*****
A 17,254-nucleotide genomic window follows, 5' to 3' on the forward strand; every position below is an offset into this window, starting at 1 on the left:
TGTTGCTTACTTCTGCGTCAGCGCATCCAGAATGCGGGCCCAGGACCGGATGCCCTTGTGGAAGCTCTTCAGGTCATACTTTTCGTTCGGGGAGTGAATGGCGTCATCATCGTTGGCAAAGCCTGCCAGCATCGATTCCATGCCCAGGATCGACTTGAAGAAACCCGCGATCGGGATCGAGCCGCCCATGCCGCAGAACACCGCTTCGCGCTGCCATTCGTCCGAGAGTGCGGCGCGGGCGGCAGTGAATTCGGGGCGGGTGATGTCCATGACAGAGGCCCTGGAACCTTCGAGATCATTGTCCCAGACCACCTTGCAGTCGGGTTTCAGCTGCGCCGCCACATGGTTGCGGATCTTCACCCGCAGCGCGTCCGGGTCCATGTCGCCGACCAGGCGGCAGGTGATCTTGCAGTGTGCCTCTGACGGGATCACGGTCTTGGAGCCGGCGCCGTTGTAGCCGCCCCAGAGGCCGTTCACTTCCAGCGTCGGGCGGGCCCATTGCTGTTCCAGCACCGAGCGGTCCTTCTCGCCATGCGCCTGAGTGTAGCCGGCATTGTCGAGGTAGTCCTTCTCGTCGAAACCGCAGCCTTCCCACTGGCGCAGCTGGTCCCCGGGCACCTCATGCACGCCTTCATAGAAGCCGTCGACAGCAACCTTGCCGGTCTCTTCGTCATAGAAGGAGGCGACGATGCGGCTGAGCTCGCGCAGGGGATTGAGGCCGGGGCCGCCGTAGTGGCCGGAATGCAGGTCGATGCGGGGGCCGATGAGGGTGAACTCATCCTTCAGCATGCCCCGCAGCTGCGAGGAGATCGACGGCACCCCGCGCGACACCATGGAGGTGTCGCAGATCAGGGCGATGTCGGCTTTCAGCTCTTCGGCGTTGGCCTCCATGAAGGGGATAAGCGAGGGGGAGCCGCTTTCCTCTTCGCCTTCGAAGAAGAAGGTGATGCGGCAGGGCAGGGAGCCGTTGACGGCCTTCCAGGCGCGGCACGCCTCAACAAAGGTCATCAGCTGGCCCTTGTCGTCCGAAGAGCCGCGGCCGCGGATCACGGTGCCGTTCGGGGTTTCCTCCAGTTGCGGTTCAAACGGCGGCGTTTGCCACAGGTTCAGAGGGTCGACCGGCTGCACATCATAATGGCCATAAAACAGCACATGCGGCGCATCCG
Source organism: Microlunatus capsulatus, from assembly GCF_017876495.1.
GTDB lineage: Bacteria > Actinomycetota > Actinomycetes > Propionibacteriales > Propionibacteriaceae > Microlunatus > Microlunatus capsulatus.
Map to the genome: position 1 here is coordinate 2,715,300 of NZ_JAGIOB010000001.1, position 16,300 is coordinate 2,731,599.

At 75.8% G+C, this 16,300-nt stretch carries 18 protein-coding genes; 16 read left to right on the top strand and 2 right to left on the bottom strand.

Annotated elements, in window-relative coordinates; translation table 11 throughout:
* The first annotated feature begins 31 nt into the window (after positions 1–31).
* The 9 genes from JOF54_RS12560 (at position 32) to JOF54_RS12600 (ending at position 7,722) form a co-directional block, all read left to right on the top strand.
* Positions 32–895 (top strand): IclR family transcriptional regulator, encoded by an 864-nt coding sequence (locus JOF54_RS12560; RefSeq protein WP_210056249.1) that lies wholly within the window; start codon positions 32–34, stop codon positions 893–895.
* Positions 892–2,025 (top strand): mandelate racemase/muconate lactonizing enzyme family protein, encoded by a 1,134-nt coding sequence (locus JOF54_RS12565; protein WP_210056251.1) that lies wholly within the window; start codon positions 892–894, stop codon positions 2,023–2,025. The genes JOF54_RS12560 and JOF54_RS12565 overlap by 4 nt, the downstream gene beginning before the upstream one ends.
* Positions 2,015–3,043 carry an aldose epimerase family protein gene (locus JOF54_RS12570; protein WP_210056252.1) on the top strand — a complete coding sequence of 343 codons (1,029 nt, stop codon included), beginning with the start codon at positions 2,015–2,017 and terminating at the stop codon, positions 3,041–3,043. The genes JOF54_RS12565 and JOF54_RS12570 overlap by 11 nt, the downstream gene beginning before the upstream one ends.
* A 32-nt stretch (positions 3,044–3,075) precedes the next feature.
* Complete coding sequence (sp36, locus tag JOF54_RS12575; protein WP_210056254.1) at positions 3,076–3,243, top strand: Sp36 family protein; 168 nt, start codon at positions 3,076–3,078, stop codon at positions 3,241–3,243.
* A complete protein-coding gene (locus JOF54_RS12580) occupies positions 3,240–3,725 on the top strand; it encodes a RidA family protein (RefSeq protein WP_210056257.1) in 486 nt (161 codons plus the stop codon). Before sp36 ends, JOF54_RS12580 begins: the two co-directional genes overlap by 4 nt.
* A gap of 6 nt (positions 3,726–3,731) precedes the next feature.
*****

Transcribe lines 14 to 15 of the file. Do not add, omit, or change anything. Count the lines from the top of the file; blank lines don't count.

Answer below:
* Complete coding sequence (sp36, locus tag JOF54_RS12575; protein WP_210056254.1) at positions 3,076–3,243, top strand: Sp36 family protein; 168 nt, start codon at positions 3,076–3,078, stop codon at positions 3,241–3,243.
* A complete protein-coding gene (locus JOF54_RS12580) occupies positions 3,240–3,725 on the top strand; it encodes a RidA family protein (RefSeq protein WP_210056257.1) in 486 nt (161 codons plus the stop codon). Before sp36 ends, JOF54_RS12580 begins: the two co-directional genes overlap by 4 nt.